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Division of Motor Vehicles

Senior Driving

Your Health :: Vision

Studies show that 85-90% of all sensing clues in driving come through the eyes. While aging takes its toll on eyesight, seniors can learn to cope with changing vision to keep everyone safer on the road. Seniors with diminished eyesight may face a decline in the ability to:

  • Judge the speed of oncoming vehicles
  • Notice objects at the outer edges of your field of view
  • Shift focus to objects and identify them
  • Perceive detail and differences in color and contrast
  • Accurately judge the distance of an object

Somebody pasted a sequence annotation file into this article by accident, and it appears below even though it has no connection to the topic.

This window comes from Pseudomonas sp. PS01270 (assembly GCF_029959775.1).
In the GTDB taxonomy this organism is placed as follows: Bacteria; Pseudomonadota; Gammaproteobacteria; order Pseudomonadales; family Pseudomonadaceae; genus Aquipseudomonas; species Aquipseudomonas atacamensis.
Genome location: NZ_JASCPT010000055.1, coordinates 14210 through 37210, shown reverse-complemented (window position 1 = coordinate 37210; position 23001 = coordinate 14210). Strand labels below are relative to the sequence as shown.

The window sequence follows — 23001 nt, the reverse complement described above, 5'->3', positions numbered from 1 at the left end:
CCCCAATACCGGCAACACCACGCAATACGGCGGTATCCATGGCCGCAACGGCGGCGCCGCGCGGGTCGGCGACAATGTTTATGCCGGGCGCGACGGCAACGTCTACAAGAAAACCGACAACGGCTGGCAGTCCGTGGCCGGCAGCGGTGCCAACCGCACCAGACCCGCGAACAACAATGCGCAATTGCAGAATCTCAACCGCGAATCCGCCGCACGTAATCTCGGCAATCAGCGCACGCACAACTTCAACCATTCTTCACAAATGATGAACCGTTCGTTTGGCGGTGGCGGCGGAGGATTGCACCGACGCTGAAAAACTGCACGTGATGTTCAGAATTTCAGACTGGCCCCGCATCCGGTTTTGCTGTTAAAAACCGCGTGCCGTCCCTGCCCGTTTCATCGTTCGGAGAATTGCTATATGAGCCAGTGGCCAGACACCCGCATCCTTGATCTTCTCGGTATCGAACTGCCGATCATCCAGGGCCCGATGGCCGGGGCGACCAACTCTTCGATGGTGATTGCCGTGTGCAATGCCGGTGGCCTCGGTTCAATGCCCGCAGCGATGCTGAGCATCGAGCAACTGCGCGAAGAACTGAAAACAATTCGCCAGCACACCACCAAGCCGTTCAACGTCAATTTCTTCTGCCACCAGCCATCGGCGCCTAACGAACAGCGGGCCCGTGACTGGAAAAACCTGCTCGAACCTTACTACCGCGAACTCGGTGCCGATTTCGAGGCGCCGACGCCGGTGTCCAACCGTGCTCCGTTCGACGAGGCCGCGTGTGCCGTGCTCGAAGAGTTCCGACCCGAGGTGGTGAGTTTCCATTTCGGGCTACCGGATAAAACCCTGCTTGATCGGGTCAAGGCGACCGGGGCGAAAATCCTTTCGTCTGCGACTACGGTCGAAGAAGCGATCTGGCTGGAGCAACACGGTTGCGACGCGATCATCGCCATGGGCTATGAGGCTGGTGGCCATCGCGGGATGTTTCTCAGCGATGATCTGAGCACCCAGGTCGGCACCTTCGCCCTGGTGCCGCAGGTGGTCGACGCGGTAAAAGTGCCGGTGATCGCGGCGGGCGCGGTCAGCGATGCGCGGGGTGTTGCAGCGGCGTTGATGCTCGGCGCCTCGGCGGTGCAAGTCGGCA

• Detect motor vehicles, cyclists, and approaching pedestrians
  • Recognize objects in low-light conditions such as dawn, dusk, rain, fog, haze and snow
  • See signs at the roadside because of narrows side vision

At the same time, seniors become more sensitive to glare as they age. Their eyes' lenses can become thicker and yellowed, resulting in a fogging vision and sensitivity to glare. A 55-year-old takes eight times as long to recover from glare as a 16-year-old.

Colors also become harder to see with age. Red colors do not appear as bright and it may take some senior drivers twice as long as it took in earlier years to detect the flash of brake lights.

While you can't turn back the clock, you can get frequent eye exams, wear corrective lenses, and select vehicles with the best visibility (See "Your Vehicle" pages).